By Don Heckman
One of the unlikely words that came to mind Wednesday night while hearing Keith Jarrett, Gary Peacock and Jack DeJohnette in a UCLA Live concert at Royce Hall was “playful.” That, plus “groove-driven,” “entertaining” and a few more.
Why unlikely? Not because those qualities haven’t always been present in what was originally called the Keith Jarrett Standards Trio. But they’ve usually been there as support, contrast and ornamentation to deeper musical excursions. Over the course of two and half decades together, in both live performances and recordings Jarrett, Peacock and DeJohnette have rarely devoted a majority of their program to music that emphasized entertainment value over creative density.
That said, if Jarrett and company’s goal for this particular event was to delight an audience with familiar tunes, briskly swinging improvisations and a few lyrical ballads, while also displaying some of the leader’s predictable and engaging on-stage eccentricity, one can only say that they succeeded admirably.
Among the more musically appealing aspects of the program were the pieces — ”Green Dolphin Street,” “When I Fall In Love” and “Autumn Leaves” to name a few — which began in deconstructed fashion, eventually evolving through imaginative soloing into something resembling their original shapes.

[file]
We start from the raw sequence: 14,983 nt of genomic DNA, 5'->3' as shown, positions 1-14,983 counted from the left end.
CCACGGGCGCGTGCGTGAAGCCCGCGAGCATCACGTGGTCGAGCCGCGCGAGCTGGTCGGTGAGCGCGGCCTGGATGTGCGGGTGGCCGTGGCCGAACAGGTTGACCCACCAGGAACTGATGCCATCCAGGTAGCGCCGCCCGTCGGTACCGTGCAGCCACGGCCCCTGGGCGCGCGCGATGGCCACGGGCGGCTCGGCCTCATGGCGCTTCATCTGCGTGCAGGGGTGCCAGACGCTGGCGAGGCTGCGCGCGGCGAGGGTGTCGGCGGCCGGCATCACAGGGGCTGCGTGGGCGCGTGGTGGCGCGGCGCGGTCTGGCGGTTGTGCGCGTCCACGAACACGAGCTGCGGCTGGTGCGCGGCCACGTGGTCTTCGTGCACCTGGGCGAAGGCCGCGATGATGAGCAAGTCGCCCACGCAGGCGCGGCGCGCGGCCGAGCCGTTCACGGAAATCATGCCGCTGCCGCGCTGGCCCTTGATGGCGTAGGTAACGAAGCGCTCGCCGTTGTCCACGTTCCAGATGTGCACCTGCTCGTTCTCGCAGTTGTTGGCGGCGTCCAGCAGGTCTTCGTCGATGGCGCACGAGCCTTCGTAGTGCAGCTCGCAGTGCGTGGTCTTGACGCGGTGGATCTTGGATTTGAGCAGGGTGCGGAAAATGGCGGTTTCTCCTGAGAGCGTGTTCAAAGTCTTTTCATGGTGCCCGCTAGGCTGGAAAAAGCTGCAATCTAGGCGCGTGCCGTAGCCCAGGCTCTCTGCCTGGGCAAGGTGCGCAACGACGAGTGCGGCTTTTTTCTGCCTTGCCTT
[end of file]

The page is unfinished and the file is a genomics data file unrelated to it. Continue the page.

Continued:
Other works reached in unlikely directions: a surprisingly dynamic rendering of “You Don’t Know What Love Is” featuring Jarrett’s fleet, seemingly non-stop lines over a surging Latin rhythm; an equally out-of-the-blue version of “Answer Me, Oh My Love,” the Nat Cole hit from the ‘50s, delivered with sweet lyricism and an extended bass solo from Peacock.
From the groove perspective, the first set included a pair of blues, the second added “Bye, Bye Blackbird,” all of which triggered some uncomplicated, irresistibly swinging playing from the entire trio.
Predictably, the capacity audience appeared to love every minute. So much so that they continually intruded on transitions with loud applause, and cut through each quiet ending with raucous shouts of approval. None of which seemed to bother the usually flappable Jarrett.
And then there was “My Funny Valentine,” one of the highlights of the performance. Amid everything else that was happening, it was one of the few pieces that recalled the rich, musically exploratory qualities most associated with the Jarrett, Peacock, DeJohnette trio. Capturing the melodic heart of the song, illuminating it with phrasing and improvisatory passages calling up the subtle musical intimacy of Chopin, it was a compelling affirmation of the deep inspiration that is always present in the work of this gifted trio of players.
Even when they’re being entertainingly playful.
Performance photo by Sven Thielmann. Photos courtesy UCLA Live and ECM Records.